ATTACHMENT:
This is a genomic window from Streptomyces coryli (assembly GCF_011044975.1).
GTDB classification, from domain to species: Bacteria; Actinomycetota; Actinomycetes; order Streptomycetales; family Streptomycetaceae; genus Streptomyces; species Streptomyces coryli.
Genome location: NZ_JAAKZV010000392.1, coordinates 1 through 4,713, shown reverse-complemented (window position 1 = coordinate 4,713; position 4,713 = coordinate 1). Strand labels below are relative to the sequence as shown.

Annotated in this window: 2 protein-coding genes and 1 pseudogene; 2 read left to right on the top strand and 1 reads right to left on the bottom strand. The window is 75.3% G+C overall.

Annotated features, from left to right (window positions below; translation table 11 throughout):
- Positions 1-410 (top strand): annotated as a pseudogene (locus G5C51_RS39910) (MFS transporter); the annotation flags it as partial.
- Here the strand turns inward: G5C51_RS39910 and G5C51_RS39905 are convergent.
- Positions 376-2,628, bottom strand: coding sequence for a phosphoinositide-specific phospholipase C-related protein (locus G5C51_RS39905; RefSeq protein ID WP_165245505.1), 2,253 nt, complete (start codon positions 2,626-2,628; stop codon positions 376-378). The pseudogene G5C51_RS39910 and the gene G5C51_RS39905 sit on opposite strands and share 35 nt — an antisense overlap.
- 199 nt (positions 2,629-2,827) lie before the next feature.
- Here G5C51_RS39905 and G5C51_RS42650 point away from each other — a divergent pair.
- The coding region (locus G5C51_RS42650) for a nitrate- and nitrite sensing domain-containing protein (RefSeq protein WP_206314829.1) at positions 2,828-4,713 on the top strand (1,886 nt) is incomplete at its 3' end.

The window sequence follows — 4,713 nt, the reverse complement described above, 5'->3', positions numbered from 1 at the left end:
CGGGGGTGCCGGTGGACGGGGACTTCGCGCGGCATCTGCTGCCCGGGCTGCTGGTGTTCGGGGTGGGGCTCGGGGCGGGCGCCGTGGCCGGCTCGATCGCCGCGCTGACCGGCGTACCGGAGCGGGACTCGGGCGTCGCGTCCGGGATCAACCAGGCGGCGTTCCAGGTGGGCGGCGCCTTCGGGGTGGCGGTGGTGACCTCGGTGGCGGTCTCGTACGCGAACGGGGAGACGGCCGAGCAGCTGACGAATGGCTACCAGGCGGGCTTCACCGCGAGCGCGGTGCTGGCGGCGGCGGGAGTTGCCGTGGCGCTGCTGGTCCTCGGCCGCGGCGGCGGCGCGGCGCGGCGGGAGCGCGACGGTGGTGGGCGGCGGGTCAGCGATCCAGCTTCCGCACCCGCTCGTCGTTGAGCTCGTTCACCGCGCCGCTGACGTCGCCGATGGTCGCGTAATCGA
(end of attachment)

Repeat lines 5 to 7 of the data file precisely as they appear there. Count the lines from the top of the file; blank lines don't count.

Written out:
Annotated features, from left to right (window positions below; translation table 11 throughout):
- Positions 1-410 (top strand): annotated as a pseudogene (locus G5C51_RS39910) (MFS transporter); the annotation flags it as partial.
- Here the strand turns inward: G5C51_RS39910 and G5C51_RS39905 are convergent.